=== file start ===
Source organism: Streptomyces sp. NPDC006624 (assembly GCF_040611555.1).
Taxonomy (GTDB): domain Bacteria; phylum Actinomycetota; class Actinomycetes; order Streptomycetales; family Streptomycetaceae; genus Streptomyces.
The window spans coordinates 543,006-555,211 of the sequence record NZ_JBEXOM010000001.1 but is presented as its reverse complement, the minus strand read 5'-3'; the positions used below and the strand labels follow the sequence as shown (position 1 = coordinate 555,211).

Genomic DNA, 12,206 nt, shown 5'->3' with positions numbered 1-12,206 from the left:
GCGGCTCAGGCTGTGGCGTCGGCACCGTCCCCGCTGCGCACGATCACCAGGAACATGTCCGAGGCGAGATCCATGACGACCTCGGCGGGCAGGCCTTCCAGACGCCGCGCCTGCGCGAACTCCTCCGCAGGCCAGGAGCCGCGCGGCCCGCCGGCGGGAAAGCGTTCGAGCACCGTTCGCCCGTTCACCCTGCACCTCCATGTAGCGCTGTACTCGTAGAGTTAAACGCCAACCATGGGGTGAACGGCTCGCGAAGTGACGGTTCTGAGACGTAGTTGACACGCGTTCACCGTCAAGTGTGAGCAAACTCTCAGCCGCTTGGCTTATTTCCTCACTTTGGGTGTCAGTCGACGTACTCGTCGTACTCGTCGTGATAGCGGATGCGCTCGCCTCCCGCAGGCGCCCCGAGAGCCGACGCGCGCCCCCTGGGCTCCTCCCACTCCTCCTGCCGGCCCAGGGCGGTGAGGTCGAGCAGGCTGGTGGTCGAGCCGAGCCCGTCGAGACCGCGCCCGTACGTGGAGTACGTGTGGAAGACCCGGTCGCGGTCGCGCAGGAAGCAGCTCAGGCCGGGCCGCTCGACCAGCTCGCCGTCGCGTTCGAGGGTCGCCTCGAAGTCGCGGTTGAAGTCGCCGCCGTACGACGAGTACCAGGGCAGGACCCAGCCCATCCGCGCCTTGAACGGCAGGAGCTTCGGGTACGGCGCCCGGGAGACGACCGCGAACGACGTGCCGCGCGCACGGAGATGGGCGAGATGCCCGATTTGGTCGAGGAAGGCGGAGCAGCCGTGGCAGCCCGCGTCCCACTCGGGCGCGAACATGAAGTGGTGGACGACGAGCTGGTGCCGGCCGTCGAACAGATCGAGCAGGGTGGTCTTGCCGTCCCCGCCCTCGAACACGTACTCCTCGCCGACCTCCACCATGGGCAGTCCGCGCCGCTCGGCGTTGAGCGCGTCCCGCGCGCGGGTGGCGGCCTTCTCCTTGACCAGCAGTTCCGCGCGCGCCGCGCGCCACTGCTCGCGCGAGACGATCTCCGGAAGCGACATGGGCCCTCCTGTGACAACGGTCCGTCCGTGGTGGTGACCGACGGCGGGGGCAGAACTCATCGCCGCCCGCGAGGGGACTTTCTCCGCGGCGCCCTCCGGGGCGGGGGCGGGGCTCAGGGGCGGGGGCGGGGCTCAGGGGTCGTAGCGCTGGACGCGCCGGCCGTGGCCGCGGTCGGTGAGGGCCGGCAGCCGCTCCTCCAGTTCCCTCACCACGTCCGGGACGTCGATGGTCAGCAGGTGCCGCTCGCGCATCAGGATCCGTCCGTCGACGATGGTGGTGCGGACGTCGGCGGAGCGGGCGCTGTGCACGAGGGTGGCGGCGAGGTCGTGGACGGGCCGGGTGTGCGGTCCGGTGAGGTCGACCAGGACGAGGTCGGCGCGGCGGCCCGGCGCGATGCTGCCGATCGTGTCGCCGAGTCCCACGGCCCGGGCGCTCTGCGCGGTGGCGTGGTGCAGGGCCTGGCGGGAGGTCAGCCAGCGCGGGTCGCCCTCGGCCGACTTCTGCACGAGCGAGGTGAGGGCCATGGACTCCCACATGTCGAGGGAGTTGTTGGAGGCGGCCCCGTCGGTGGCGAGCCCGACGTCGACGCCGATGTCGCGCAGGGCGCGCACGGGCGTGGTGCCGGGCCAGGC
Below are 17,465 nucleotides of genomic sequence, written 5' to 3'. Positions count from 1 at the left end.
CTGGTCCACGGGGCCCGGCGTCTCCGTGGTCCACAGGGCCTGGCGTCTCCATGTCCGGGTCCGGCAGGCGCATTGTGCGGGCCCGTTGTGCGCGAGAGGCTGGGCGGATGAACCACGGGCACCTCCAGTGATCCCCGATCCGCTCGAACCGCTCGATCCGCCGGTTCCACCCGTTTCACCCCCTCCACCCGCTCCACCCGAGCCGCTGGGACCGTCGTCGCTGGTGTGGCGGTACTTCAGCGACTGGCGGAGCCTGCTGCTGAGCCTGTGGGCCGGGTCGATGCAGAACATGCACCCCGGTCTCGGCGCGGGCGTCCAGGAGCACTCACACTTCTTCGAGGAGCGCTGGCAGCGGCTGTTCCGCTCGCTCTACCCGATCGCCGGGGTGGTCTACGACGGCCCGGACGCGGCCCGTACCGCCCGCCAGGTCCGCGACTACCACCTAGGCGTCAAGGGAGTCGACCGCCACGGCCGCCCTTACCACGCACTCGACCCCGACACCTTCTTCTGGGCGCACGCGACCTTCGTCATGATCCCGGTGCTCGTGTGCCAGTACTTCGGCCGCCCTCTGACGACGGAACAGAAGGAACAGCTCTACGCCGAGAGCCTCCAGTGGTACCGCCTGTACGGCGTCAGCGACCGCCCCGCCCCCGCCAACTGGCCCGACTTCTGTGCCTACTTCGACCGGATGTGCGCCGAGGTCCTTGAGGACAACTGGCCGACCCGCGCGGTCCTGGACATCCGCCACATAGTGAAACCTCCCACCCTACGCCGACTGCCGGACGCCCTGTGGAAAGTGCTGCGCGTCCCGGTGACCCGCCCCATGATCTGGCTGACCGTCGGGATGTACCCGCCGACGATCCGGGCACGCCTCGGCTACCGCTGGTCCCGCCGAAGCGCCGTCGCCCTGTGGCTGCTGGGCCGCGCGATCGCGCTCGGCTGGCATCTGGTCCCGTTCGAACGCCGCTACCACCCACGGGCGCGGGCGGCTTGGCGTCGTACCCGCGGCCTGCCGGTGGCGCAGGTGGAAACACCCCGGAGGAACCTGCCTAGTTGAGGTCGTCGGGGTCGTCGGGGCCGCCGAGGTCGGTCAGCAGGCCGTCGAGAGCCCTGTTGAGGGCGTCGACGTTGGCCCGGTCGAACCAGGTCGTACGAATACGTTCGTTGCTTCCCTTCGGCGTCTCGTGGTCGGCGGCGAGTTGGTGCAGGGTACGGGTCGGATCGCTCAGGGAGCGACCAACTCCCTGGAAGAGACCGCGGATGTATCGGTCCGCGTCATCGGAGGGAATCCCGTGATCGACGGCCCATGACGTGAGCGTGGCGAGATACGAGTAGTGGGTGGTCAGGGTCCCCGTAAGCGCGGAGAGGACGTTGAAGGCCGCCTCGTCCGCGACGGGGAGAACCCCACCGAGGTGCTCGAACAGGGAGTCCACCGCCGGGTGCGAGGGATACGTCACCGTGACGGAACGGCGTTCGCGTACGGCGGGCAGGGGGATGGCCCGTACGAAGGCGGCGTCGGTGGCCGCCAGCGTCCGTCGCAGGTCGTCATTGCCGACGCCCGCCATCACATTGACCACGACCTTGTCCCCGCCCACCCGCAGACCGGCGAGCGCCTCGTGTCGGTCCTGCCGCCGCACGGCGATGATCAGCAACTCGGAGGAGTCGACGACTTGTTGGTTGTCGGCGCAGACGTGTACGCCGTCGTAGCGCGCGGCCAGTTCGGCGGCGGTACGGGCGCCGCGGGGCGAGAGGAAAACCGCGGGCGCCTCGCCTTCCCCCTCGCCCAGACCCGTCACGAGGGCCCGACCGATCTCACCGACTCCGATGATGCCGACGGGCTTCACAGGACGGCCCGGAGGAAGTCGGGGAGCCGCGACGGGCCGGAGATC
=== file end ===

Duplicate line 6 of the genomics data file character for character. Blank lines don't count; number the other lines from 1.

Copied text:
Below are 17,465 nucleotides of genomic sequence, written 5' to 3'. Positions count from 1 at the left end.